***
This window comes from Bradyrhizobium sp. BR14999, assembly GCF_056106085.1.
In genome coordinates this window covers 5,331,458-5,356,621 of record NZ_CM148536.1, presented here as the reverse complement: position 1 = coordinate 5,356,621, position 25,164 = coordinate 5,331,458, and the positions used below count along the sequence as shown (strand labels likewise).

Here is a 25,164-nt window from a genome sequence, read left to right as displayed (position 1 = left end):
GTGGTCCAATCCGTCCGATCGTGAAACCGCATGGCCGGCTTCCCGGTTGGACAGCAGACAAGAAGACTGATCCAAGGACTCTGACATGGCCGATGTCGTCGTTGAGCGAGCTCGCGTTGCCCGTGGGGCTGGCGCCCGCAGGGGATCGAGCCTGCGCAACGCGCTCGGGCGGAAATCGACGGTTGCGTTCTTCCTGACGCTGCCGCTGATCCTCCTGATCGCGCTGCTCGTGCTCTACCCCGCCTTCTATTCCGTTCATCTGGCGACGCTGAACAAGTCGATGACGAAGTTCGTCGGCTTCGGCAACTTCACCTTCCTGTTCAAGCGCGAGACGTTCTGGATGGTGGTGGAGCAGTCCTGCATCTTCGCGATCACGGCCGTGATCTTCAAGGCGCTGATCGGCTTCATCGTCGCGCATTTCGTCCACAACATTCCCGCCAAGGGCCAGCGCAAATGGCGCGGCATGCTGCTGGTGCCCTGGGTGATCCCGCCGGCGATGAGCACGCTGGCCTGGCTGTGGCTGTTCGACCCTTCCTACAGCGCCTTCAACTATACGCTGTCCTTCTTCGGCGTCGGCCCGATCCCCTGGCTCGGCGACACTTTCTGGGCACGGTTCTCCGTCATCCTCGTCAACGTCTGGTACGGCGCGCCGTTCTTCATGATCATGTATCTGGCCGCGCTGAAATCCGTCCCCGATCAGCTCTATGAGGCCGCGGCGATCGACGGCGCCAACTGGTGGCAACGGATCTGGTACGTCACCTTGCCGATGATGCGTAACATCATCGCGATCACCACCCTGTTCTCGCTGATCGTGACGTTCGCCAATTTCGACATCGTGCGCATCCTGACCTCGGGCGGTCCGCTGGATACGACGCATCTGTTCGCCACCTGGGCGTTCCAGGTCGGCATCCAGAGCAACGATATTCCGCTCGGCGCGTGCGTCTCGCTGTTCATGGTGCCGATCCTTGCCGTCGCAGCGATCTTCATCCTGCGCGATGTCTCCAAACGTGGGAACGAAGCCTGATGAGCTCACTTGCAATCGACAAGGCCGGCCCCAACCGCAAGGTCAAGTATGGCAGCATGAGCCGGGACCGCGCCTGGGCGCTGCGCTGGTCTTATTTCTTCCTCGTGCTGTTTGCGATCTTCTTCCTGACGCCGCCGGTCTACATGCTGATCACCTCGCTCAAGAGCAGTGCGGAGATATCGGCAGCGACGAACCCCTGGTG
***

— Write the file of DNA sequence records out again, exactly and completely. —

This window comes from Bradyrhizobium sp. BR14999, assembly GCF_056106085.1.
In genome coordinates this window covers 5,331,458-5,356,621 of record NZ_CM148536.1, presented here as the reverse complement: position 1 = coordinate 5,356,621, position 25,164 = coordinate 5,331,458, and the positions used below count along the sequence as shown (strand labels likewise).

Here is a 25,164-nt window from a genome sequence, read left to right as displayed (position 1 = left end):
GTGGTCCAATCCGTCCGATCGTGAAACCGCATGGCCGGCTTCCCGGTTGGACAGCAGACAAGAAGACTGATCCAAGGACTCTGACATGGCCGATGTCGTCGTTGAGCGAGCTCGCGTTGCCCGTGGGGCTGGCGCCCGCAGGGGATCGAGCCTGCGCAACGCGCTCGGGCGGAAATCGACGGTTGCGTTCTTCCTGACGCTGCCGCTGATCCTCCTGATCGCGCTGCTCGTGCTCTACCCCGCCTTCTATTCCGTTCATCTGGCGACGCTGAACAAGTCGATGACGAAGTTCGTCGGCTTCGGCAACTTCACCTTCCTGTTCAAGCGCGAGACGTTCTGGATGGTGGTGGAGCAGTCCTGCATCTTCGCGATCACGGCCGTGATCTTCAAGGCGCTGATCGGCTTCATCGTCGCGCATTTCGTCCACAACATTCCCGCCAAGGGCCAGCGCAAATGGCGCGGCATGCTGCTGGTGCCCTGGGTGATCCCGCCGGCGATGAGCACGCTGGCCTGGCTGTGGCTGTTCGACCCTTCCTACAGCGCCTTCAACTATACGCTGTCCTTCTTCGGCGTCGGCCCGATCCCCTGGCTCGGCGACACTTTCTGGGCACGGTTCTCCGTCATCCTCGTCAACGTCTGGTACGGCGCGCCGTTCTTCATGATCATGTATCTGGCCGCGCTGAAATCCGTCCCCGATCAGCTCTATGAGGCCGCGGCGATCGACGGCGCCAACTGGTGGCAACGGATCTGGTACGTCACCTTGCCGATGATGCGTAACATCATCGCGATCACCACCCTGTTCTCGCTGATCGTGACGTTCGCCAATTTCGACATCGTGCGCATCCTGACCTCGGGCGGTCCGCTGGATACGACGCATCTGTTCGCCACCTGGGCGTTCCAGGTCGGCATCCAGAGCAACGATATTCCGCTCGGCGCGTGCGTCTCGCTGTTCATGGTGCCGATCCTTGCCGTCGCAGCGATCTTCATCCTGCGCGATGTCTCCAAACGTGGGAACGAAGCCTGATGAGCTCACTTGCAATCGACAAGGCCGGCCCCAACCGCAAGGTCAAGTATGGCAGCATGAGCCGGGACCGCGCCTGGGCGCTGCGCTGGTCTTATTTCTTCCTCGTGCTGTTTGCGATCTTCTTCCTGACGCCGCCGGTCTACATGCTGATCACCTCGCTCAAGAGCAGTGCGGAGATATCGGCAGCGACGAACCCCTGGTG